Leaders of the Group of 7 (Canada, France, Germany, Italy, Japan, the United Kingdom and the United States) have agreed to keep sanctions against Russia in place as long as Russia continues to violate the cease-fire agreed to in meetings in Minsk, Belarus, President Obama said.

“The G7 is making it clear that, if necessary, we stand ready to impose additional, significant sanctions against Russia,” Obama said June 8 at the conclusion of a two-day meeting with other leaders at Schloss Elmau, Germany. The leaders discussed economic, security and development priorities, including standing up to Russian aggression in Ukraine.

G7 leaders expressed concern over the recent increase in fighting and urged Russia to halt its support to the separatists and influence them to fully implement the Minsk agreements made in September 2014 and February 2015. The leaders reiterated their condemnation of Russia’s purported annexation of Crimea and their refusal to recognize the peninsula as part of Russia.

“This is now the second year in a row that the G7 has met without Russia — another example of Russia’s isolation — and every member of the G7 continues to maintain sanctions on Russia for its aggression against Ukraine,” Obama said.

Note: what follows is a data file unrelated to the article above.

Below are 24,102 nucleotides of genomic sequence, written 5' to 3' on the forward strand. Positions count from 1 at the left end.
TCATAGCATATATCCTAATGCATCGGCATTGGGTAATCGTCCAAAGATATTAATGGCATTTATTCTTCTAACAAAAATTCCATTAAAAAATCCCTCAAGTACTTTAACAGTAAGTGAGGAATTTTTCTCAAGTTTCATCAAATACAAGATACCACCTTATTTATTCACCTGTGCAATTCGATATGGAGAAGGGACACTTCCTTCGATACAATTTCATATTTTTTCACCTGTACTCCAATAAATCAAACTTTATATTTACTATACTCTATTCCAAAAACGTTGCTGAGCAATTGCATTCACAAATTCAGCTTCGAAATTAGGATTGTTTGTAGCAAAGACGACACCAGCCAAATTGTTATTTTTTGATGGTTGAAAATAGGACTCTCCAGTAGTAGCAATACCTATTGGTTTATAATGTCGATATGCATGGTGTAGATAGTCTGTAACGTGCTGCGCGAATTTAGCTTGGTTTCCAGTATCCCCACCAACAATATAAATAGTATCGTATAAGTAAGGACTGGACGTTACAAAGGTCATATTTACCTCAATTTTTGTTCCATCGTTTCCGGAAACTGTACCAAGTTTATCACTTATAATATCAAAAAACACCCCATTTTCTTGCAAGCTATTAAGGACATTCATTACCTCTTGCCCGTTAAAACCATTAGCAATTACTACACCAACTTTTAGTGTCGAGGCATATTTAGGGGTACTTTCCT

Obama noted Russia’s weakened economy: The ruble and foreign investment have dropped, while inflation has increased. The Russian central bank has expended more than $150 billion in reserves, and Russian energy companies and banks are struggling, cut off from key technologies and financing.

“Russia’s actions in Ukraine are hurting Russia and hurting the Russian people,” the president said.

Obama added that the G7 remains strongly united in its support for Ukraine. G7 leaders welcomed Ukraine’s progress on reforms and agreed to continue working with international financial institutions to provide economic support and technical assistance to help Ukraine.

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